Issue 120 now online

I/we had hoped that this issue would include some of the conference papers but it was not to be.  However, my rather hopeless intervention at the beginning of the London Conference, which most – including myself – thought unlikely to be successful has, in fact generated several papers from new authors so that there is not only this issue but a surplus for the next issue.

Contents of this Issue

 The result of course is that the contents of this issue are a mixed bag, so they have been put in the order of author’s surnames. We start, appropriately with a homage to Arthur Bowley, one of the pioneers of statistics and especially a precursor of Tukey’s approach to analysis and presentation.  Written and illustrated, lovingly, by John Bibby, who found it buried in a mess of papers somewhere.  It is followed by a novel approach by Riekkinen and Burns to understand daily journey-to-work commuting behaviour in London and link this to environmentaland health impact, and to devise a replicable framework through which areas can be rated based on low carbon and active travel with this information then being used to support policy implementation for more sustainable commuting.

The next two articles are clear critiques of the current use of statistics.  The first is by Frank Houghton expanding on the revelations concerning the extensive falsification of breathalyser testing statistics by the Irish Police (O’Sullivan, 2017), which have recently escalated into a damning expose of a series of more incriminating practices. What started out as an investigation into inflated activity figures by some Irish Police officers (Garda) has subsequently revealed financial misconduct, wholesale errors and incompetence, and extensive data falsification and a nefarious cover-up at the highest levels. The second is by Brendan Lawson on the coverage of the 2017 South Sudanese Famine by The Guardian and BBC News.  There were three interlinked findings: one, the United Nations was the source for the vast majority of statistics; two, these statistics were unilaterally accepted as indisputable truths by the news media; three, they underpinned and constructed a narrative of constitution-measurement-solution. This framed journalists’ use of statistics as serving to reinforce existing power dynamicsof the humanitarian field.

Prospects for RSN 121

Whilst we do have some material forthe next issue RSN 121, due in October 2018, we would like it to be at least partly devoted to that conference.  The Editor has written to each of the speakers asking if they can produce a paper but we think it would also be very useful if any of those who attended (or did not attend) have any ideas or thoughts on the subjects raised could make a contribution, however short. I/we have written to all of the authors individually and circulated all members asking them to submit anything they want to write on one or more of the themes addressed in the conference. 

The themes addressed at the conference were the issue of inequality as it relates to income, reproductive health and intimate partner violence, while the fourth explored the feasibility of low-carbon towns. The day included workshops specifically related to these themes, and one on the role of the statistician in the age of alternative facts.

Please send anything directly to Roy Carr-Hill roy.carr_hill@yahoo.com with Subject Title: Contribution on 2018 London RadStats Conference: theme Income Inequality OR ReproductiveInequalities OR Inequality and Intimate Partner Violence OR Feasibility of Low-Carbon towns OR Role of statistician in the age of alternative ‘facts’.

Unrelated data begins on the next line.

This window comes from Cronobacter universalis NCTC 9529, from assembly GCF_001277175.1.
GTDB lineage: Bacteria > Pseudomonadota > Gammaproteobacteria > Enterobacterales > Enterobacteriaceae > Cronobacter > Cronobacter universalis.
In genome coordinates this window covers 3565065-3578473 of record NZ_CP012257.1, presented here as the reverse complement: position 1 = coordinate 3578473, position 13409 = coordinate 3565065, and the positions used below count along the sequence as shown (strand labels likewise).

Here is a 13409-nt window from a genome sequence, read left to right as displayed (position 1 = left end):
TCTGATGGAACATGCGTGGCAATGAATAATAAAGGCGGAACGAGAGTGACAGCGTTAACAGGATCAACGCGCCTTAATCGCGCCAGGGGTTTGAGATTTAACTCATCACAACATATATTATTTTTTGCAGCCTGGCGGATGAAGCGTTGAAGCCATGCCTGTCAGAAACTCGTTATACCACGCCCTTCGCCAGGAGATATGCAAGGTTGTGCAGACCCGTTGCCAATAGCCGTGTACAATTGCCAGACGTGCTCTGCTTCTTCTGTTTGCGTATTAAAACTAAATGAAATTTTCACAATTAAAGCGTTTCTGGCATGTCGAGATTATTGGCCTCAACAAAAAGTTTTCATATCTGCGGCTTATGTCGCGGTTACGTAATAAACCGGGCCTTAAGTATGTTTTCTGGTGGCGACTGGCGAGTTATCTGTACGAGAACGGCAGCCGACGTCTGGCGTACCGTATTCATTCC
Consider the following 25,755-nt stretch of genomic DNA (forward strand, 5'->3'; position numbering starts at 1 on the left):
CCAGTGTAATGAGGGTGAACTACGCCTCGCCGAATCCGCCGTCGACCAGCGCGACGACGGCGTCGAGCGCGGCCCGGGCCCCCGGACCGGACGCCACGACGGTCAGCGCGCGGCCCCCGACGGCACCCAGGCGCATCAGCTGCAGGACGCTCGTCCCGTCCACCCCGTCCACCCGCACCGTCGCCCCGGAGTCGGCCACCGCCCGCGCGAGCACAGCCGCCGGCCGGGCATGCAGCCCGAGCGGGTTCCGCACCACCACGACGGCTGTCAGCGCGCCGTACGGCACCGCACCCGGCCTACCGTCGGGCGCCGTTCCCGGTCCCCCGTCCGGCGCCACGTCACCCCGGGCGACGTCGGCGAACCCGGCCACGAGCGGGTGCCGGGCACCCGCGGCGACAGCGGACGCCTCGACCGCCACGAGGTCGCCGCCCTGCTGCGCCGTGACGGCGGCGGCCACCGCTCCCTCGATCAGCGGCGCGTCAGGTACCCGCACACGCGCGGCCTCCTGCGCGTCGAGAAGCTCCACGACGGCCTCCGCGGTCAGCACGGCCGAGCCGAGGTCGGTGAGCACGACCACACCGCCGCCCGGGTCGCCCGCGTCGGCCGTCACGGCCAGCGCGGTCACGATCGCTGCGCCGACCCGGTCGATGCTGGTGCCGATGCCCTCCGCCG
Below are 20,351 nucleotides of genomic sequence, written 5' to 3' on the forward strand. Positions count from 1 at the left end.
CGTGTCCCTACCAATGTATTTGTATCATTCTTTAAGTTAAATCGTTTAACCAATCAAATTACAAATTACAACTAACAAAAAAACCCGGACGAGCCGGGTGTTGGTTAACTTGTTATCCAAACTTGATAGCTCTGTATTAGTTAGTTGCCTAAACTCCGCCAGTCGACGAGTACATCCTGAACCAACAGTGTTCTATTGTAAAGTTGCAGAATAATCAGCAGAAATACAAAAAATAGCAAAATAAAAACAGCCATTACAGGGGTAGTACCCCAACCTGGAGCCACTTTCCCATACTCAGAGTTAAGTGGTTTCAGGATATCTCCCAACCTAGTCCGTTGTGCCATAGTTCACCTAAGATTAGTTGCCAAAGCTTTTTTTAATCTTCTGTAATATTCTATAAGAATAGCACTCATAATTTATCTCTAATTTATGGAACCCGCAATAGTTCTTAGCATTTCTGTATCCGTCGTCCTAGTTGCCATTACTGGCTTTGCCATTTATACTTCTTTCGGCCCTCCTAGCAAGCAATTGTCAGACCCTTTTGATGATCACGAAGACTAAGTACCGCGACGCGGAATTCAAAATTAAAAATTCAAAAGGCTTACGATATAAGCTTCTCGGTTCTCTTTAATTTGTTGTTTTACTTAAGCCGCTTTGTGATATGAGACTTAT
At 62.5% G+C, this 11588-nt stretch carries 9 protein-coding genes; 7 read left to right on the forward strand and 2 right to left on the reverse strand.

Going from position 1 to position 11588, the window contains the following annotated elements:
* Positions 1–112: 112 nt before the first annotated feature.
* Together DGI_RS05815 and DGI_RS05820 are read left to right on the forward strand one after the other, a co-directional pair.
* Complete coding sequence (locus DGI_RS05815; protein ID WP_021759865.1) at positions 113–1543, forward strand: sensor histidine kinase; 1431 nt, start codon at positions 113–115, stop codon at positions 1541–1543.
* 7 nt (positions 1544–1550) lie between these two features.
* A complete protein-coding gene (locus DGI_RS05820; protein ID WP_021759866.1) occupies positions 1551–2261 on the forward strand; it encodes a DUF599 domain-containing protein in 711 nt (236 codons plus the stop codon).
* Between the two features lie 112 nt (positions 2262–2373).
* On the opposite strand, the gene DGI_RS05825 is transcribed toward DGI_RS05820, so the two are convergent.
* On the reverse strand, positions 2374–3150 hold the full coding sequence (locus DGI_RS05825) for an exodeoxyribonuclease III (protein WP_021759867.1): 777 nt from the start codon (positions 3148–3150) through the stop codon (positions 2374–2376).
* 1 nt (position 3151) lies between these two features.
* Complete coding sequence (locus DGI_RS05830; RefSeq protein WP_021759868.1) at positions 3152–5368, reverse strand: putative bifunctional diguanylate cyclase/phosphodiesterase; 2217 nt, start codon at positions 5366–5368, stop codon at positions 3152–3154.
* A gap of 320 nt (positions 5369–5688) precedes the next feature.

Roy Carr-Hill

Osborne’s Autumn statement

Well, many of you will have seen the budget and Balls’ response which began with a good deal of stuttering, widely reported by no explanation. If anyone has a hypothesis about why Balls began his retort by effectively stuttering, I would be glad to know. Even though he recovered after a few minutes, his response wasn’t very effective.

The primary reason for that I would argue for his ineffectiveness is that Balls, and Ed as well, has no well developed alternative to articulate. Effectively, he and others in the Labour Party assume as true the neoliberal economic theories that underpin Osborne’s major policies, though he slightly modified them in this statement. Policies guided by neoliberal economic principles have failed not only this time but every time they have been tried, either in western countries or in developing countries. This is fundamentally because they have no empirical relationship to the real world. They only work in toy economies.

They look correct to some people because the Keynesian position has been distorted and Keynes didn’t quite get all of it right. After the publication of the General Theory, he was already thinking about how to revise it. The theory should really be called the Keynes-Kalecki theory, as in a review of the General Theory the year following its publication, Kalecki corrected errors in Keynes’ theory of effective demand.

QE, which King is so fond of, is ineffective re job creation because it directs funds to banks who either hoard it or use it to pay down their toxic balance sheets. Osborne almost seemed to realize this when he proposed infrastructure projects. However, it looked a bit too little too late. And he doesn’t yet seem to have bitten the bullet. Besides, the money that has been put into the various QEs undertaken by certain sovereign governments is not enough to even make a dent in the banks’ toxic balance sheets, so great are their debts. Basically, it is money thrown away.